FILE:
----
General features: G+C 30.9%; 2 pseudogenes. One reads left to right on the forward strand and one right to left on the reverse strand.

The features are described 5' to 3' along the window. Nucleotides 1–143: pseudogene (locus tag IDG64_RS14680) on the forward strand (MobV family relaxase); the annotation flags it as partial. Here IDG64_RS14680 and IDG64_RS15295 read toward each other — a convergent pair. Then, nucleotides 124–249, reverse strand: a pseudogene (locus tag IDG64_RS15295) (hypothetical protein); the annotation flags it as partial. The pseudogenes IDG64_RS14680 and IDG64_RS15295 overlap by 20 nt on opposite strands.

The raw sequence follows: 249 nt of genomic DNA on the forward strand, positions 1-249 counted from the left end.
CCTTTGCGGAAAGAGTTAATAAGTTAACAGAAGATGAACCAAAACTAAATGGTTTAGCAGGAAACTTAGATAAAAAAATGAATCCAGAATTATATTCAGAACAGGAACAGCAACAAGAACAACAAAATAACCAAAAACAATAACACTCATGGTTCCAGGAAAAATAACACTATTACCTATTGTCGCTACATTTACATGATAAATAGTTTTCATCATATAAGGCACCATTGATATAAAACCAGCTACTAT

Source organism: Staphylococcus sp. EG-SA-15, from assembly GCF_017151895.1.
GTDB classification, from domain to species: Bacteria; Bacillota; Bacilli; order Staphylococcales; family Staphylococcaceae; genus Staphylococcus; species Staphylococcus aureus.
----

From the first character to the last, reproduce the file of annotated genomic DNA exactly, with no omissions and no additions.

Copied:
General features: G+C 30.9%; 2 pseudogenes. One reads left to right on the forward strand and one right to left on the reverse strand.

The features are described 5' to 3' along the window. Nucleotides 1–143: pseudogene (locus tag IDG64_RS14680) on the forward strand (MobV family relaxase); the annotation flags it as partial. Here IDG64_RS14680 and IDG64_RS15295 read toward each other — a convergent pair. Then, nucleotides 124–249, reverse strand: a pseudogene (locus tag IDG64_RS15295) (hypothetical protein); the annotation flags it as partial. The pseudogenes IDG64_RS14680 and IDG64_RS15295 overlap by 20 nt on opposite strands.

The raw sequence follows: 249 nt of genomic DNA on the forward strand, positions 1-249 counted from the left end.
CCTTTGCGGAAAGAGTTAATAAGTTAACAGAAGATGAACCAAAACTAAATGGTTTAGCAGGAAACTTAGATAAAAAAATGAATCCAGAATTATATTCAGAACAGGAACAGCAACAAGAACAACAAAATAACCAAAAACAATAACACTCATGGTTCCAGGAAAAATAACACTATTACCTATTGTCGCTACATTTACATGATAAATAGTTTTCATCATATAAGGCACCATTGATATAAAACCAGCTACTAT

Source organism: Staphylococcus sp. EG-SA-15, from assembly GCF_017151895.1.
GTDB classification, from domain to species: Bacteria; Bacillota; Bacilli; order Staphylococcales; family Staphylococcaceae; genus Staphylococcus; species Staphylococcus aureus.